Firstly, all organisations should beconnected – including police, ambulance service, emergency departments, mentalhealth providers, social services, children’s services (Angiolini, 2017)Then, police should go throughtraining for a better understanding of mental health and to increase „awarenessof how social issues and deprivation are linked to mental health and offending”(Fenge et al., 2014) so they can deal with mentally ill people better.Childrenand young people – Identifying mental health problems as soon as possible iscrucial, it can be very helpful and have an influence on offending rates(Bradley, 2009).Neighbourhood policing –It can be a very good opportunity for earlydetection of mentally ill, a chance for pro-active work, and police and localagencies should work together (Bradley, 2009).Custody –Police stations should not be used anymore as place of safety, there are moreappropriate mental health facilities (Bradley, 2009). When handling mentallyill offenders, face down restraint should not be allowed because it can havebad concequences for the person; when transporting mentally ill offenders,police vehicles should not be used (Angiolini, 2017). Screening protocol formental health problems should be more effective and regular (Bradley, 2009) andofficers should have an access to the person’s NHS previous records so thewhole medical intervention could be better (Angiolini, 2017).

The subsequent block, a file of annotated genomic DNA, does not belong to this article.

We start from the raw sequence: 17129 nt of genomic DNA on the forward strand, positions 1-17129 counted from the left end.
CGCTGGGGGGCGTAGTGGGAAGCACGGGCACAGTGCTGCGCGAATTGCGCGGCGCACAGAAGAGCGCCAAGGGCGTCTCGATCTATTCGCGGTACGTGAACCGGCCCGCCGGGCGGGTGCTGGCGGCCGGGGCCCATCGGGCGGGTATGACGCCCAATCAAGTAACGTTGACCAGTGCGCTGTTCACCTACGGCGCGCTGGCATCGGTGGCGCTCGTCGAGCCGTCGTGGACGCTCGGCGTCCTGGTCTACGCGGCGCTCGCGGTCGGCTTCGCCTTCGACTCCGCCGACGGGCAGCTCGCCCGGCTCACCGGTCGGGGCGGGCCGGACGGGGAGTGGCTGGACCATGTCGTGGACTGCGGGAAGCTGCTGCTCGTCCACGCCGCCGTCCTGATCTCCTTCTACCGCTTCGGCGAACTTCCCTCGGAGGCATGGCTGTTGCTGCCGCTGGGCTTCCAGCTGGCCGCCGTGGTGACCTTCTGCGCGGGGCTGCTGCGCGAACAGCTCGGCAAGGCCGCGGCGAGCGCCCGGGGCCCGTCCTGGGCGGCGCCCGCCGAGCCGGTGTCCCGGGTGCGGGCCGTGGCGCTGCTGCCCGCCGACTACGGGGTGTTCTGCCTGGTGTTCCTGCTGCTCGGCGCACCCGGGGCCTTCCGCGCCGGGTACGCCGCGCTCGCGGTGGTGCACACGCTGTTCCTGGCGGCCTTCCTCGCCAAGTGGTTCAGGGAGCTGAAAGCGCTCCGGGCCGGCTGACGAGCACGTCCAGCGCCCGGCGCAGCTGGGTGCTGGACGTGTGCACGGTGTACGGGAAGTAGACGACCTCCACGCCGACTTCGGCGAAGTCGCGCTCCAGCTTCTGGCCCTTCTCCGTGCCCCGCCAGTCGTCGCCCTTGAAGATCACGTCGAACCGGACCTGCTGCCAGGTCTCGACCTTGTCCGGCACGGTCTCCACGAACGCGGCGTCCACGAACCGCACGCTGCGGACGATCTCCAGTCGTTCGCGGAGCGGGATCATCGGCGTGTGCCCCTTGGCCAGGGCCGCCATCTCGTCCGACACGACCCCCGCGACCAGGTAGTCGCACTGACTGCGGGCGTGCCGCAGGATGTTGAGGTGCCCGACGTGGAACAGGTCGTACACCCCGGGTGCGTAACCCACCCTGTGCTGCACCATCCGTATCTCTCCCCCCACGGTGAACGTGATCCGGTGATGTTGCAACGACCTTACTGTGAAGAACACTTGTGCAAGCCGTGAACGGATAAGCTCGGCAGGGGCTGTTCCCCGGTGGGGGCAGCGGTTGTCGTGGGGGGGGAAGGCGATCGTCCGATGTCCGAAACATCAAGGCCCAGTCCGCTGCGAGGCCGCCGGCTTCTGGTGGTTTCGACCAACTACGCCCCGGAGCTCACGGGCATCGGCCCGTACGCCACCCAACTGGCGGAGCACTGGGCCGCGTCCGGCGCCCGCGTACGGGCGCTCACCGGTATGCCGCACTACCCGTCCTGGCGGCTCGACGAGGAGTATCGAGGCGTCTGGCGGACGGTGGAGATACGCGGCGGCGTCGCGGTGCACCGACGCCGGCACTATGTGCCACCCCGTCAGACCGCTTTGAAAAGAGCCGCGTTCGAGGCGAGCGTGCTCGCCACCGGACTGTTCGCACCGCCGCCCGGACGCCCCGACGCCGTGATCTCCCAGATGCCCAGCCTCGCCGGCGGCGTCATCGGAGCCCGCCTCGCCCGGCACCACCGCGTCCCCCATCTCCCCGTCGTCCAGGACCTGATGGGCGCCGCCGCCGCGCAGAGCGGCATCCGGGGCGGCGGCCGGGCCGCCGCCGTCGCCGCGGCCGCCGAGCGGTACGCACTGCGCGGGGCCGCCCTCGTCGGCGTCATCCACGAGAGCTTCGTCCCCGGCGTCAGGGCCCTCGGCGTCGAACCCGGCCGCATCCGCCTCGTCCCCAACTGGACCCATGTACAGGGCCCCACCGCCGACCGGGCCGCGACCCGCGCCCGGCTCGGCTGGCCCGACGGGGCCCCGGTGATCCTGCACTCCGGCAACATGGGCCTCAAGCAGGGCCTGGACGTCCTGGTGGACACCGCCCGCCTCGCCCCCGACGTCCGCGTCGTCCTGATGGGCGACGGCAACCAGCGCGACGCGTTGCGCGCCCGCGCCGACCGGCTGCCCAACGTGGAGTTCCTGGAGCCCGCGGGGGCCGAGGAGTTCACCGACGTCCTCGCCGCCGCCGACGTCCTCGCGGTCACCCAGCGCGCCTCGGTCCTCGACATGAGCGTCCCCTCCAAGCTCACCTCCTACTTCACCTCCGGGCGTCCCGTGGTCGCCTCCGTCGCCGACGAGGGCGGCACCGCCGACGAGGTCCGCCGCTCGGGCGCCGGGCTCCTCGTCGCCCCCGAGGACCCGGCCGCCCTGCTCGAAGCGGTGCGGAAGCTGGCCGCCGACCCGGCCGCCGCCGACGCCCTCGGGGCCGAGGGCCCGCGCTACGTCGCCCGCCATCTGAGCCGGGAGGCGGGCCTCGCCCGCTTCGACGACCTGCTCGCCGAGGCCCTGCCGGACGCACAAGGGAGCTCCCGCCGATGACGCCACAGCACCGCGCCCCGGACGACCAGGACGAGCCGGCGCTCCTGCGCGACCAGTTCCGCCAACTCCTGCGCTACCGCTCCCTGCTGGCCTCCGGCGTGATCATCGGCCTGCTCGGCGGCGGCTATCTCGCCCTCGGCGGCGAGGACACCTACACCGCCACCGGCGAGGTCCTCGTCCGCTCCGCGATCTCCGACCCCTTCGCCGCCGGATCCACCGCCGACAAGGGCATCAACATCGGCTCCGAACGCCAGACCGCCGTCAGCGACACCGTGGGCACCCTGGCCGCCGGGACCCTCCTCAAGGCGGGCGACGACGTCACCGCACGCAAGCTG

Sentencing– Prison is not always the best answer for mentally ill offenders, it can maketheir condition even worse. Community sentences can have better and morepositive results like „improvement in clinical outcome, greater well-being andsupport”. But when the imprisonment is neccessary, offenders with mental healthproblems should get a proper treatment. Also, prison officers should get sometraining in mental health awareness.
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After realising from prison, lot of peopleare not under supervision and that should change, it is very important formentally ill that they carry on with their treatment outside of the prison(Bradley, 2009).